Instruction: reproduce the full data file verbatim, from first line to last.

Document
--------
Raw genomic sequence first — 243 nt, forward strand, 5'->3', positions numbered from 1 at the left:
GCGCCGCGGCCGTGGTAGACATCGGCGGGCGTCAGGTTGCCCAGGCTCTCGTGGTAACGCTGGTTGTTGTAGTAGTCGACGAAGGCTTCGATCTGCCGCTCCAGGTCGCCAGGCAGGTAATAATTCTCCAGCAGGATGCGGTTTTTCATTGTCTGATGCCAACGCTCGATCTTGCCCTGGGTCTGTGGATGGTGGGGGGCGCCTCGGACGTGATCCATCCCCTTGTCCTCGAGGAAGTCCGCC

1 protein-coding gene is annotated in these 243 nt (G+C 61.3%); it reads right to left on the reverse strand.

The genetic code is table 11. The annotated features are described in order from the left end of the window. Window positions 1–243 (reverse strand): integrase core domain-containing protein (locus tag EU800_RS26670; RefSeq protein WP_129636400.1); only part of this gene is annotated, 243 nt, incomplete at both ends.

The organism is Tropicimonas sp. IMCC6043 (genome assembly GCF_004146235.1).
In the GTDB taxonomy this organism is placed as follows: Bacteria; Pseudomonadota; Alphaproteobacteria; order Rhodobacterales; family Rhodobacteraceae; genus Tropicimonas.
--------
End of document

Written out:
Raw genomic sequence first — 243 nt, forward strand, 5'->3', positions numbered from 1 at the left:
GCGCCGCGGCCGTGGTAGACATCGGCGGGCGTCAGGTTGCCCAGGCTCTCGTGGTAACGCTGGTTGTTGTAGTAGTCGACGAAGGCTTCGATCTGCCGCTCCAGGTCGCCAGGCAGGTAATAATTCTCCAGCAGGATGCGGTTTTTCATTGTCTGATGCCAACGCTCGATCTTGCCCTGGGTCTGTGGATGGTGGGGGGCGCCTCGGACGTGATCCATCCCCTTGTCCTCGAGGAAGTCCGCC

1 protein-coding gene is annotated in these 243 nt (G+C 61.3%); it reads right to left on the reverse strand.

The genetic code is table 11. The annotated features are described in order from the left end of the window. Window positions 1–243 (reverse strand): integrase core domain-containing protein (locus tag EU800_RS26670; RefSeq protein WP_129636400.1); only part of this gene is annotated, 243 nt, incomplete at both ends.

The organism is Tropicimonas sp. IMCC6043 (genome assembly GCF_004146235.1).
In the GTDB taxonomy this organism is placed as follows: Bacteria; Pseudomonadota; Alphaproteobacteria; order Rhodobacterales; family Rhodobacteraceae; genus Tropicimonas.